Everyone was given a booklet about dealing with abduction, called “You’re Not Alone: The Journey From Abduction to Empowerment.” I was able to speak to Elizabeth for a few minutes and she autographed the booklet. She is even prettier in person than she looks in the pictures. I told her I really admired her for refusing to let her horrific experience ruin her life, and that I had used her as an example for myself in that regard. Her husband Matthew was also there, and I chatted with him a bit. Other people asked him where he’d met Elizabeth and he explained about the mission in France, and I asked him if French people really went on strike as often as it seemed like. “Yes,” he said, “they’re always striking. For the smallest of reasons. They’re never happy.”

After I had my few minutes with Elizabeth, the TV reporter who was covering the event approached me and asked to interview me on camera. I said okay, and she basically asked me what Elizabeth and I had talked about and I told her. Off-camera, I told the reporter about the Charley Project. And I did get a sound bite in the resulting news broadcast, see here.

Elizabeth’s speech was before the cocktail party. She basically told the story of her abduction, including details I hadn’t previously heard about. She’s a very good speaker. I’m not given to getting all emotional about such things but I found myself getting a little choked up when she talked about what she went through.

And on top of it all, three different people complimented me on my dress.

It was quite an evening.

Elizabeth Smart gets married

I wrote earlier about how Elizabeth Smart had gotten engaged and was talking about a summer wedding. Well, she decided to get it over with quickly — presumably to avoid media attention — and married in Hawaii yesterday, in the presence of only her immediate family. She and the lucky man, Matthew Gilmour, will honeymoon at an undisclosed location and then live in Salt Lake City.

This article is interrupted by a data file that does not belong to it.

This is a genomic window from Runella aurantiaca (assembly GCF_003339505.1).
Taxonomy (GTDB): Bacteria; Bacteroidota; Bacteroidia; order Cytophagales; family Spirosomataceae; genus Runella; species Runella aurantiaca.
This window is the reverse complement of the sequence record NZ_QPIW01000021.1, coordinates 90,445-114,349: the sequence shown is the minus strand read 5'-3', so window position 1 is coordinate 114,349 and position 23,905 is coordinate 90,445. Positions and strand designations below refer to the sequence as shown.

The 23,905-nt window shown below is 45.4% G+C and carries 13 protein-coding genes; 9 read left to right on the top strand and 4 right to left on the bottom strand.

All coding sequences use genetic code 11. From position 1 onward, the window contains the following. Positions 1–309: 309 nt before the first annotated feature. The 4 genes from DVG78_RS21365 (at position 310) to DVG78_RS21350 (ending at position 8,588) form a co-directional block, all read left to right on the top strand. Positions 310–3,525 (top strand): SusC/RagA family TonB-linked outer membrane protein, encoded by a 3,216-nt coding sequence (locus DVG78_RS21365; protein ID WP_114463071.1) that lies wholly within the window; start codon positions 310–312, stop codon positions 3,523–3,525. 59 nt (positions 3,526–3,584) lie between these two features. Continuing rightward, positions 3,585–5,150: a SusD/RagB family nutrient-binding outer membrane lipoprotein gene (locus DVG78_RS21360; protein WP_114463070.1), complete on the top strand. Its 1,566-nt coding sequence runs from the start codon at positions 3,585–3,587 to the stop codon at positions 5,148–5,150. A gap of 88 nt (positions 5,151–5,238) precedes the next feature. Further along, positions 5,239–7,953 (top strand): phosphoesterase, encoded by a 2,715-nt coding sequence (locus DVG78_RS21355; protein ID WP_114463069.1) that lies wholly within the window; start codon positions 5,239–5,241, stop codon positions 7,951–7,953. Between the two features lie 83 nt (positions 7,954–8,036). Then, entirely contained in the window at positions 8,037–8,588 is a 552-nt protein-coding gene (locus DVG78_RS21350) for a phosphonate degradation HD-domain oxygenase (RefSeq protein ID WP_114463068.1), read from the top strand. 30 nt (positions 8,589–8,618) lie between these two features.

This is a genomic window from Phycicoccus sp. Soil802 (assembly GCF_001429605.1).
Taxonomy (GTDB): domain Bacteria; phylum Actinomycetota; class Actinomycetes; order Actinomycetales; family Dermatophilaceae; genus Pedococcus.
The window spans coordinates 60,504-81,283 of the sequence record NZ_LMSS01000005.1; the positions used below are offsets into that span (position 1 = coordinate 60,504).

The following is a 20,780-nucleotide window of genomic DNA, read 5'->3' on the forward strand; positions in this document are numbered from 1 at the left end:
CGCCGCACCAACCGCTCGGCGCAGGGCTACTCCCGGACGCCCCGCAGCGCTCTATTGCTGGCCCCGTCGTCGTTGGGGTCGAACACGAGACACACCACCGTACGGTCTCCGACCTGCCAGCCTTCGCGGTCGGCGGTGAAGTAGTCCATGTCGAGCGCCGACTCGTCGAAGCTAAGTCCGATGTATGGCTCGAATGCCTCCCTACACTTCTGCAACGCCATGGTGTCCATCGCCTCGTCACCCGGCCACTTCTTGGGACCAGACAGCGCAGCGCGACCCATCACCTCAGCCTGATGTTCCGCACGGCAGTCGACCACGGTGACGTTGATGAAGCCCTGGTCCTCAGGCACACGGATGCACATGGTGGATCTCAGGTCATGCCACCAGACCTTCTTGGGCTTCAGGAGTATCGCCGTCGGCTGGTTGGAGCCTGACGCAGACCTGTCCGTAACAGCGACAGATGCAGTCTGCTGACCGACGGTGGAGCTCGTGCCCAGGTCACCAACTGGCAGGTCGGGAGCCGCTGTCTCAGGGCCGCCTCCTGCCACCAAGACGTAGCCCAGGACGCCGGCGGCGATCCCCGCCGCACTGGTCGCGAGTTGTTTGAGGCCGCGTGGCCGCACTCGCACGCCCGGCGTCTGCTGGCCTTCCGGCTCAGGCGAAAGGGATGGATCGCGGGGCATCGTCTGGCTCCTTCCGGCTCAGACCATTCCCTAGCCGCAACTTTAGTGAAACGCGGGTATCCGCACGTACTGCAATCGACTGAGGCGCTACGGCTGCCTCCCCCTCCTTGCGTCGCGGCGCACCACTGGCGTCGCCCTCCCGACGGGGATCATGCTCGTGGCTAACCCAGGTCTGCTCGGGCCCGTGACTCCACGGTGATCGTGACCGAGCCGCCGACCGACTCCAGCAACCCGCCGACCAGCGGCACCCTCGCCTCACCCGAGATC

I hope her honeymoon plans don’t conflict with her scheduled speech in Fort Wayne on March 8, which I plan to attend. I bought a ticket for both the speech and cocktail party — meaning I should get a chance to meet her in person.

Elizabeth Smart to marry

Per ABC News and loads of other news outlets: Elizabeth Smart has gotten engaged to marry. Many of the articles don’t name the suitor, but The Daily Mail (perhaps not the most reliable source?) says he’s Matthew Gilmour, age 21, from Scotland. They plan to marry in the summer.

All the best to her; I hope this marriage works out. She is a very strong, resilient young woman who has been through a lot.

Elizabeth Smart’s new job

It’s made news all over the country today that Elizabeth Smart has been hired by ABC to provide commentary on abduction cases. Apparently she’ll start in a few weeks. I’m not sure how regular this gig is going to be. I think she still has a year or so left to go in college. (It is my understanding that Brigham Young University degrees take longer than four years because students are required to do a mission trip.) Elizabeth will not talk about her own abduction, but will focus on current cases. She’s as photogenic now as she was nine years ago and I’m sure she’ll look great in the TV studio.

Detroit Free Press
The Associated Press

Very good article about Elizabeth Smart and others

I found this excellent article called “Elizabeth’s choice: Take path to advocacy or fade into ‘normal’?” It talks about the possibility that Elizabeth will either become a crime victims’ advocate or just have a normal obscure life and marry and have kids or what. It also talks about two crime victims (one case was a shooting, the other a gang rape) that became victims’ advocates. One works as an attorney for crime victims and the other is a public speaker and on the Utah Domestic Violence Council.